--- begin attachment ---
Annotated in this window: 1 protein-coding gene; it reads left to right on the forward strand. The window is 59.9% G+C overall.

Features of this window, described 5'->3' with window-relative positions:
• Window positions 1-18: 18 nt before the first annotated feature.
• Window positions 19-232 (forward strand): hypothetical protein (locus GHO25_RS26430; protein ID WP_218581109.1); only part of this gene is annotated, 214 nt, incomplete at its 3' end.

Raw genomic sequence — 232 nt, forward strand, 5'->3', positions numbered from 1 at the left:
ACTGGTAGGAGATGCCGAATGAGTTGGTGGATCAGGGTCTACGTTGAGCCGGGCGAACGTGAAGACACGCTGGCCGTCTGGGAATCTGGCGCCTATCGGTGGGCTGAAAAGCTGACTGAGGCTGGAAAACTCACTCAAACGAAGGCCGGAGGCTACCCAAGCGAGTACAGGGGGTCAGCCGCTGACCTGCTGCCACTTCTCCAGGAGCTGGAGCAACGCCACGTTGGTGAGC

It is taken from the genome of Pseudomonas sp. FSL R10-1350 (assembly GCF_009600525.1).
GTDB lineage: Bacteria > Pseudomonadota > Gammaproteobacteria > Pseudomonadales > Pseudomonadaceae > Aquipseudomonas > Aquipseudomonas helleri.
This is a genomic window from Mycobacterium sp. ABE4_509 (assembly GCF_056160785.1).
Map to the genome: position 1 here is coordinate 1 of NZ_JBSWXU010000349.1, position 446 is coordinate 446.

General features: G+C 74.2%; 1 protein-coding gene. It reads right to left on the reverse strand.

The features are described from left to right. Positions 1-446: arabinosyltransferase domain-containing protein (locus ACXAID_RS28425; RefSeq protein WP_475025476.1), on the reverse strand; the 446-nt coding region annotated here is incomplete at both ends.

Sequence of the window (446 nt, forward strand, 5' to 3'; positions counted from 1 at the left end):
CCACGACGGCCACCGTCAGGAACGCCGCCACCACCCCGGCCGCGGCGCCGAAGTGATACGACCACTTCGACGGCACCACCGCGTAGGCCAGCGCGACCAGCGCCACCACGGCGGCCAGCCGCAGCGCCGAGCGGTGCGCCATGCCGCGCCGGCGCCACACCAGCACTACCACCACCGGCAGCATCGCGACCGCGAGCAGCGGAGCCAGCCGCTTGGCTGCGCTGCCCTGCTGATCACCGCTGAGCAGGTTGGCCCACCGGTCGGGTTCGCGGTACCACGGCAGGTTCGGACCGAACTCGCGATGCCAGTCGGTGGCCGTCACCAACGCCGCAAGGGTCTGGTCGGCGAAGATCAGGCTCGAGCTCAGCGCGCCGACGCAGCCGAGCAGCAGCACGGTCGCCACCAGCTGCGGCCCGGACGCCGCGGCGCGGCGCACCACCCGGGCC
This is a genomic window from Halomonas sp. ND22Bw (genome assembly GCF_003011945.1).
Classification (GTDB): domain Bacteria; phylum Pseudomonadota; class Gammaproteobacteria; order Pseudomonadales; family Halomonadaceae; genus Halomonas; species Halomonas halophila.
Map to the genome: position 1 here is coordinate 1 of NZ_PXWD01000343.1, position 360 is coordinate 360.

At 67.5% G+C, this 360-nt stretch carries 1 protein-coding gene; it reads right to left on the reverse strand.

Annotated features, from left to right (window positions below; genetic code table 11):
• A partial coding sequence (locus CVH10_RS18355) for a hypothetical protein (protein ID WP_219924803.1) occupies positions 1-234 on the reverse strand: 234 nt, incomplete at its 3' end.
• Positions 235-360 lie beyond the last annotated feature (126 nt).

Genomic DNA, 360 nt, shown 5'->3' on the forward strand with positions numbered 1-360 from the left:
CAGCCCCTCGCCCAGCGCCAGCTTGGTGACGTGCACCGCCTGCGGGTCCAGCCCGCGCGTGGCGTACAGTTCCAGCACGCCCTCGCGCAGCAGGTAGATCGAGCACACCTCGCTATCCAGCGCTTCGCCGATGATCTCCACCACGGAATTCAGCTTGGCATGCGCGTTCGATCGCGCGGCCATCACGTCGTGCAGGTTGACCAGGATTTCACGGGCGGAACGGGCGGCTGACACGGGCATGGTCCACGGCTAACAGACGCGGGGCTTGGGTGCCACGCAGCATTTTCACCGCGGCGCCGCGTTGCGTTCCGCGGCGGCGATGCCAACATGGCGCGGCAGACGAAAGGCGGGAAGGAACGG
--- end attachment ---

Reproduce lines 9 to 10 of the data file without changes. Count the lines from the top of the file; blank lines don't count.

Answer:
This is a genomic window from Mycobacterium sp. ABE4_509 (assembly GCF_056160785.1).
Map to the genome: position 1 here is coordinate 1 of NZ_JBSWXU010000349.1, position 446 is coordinate 446.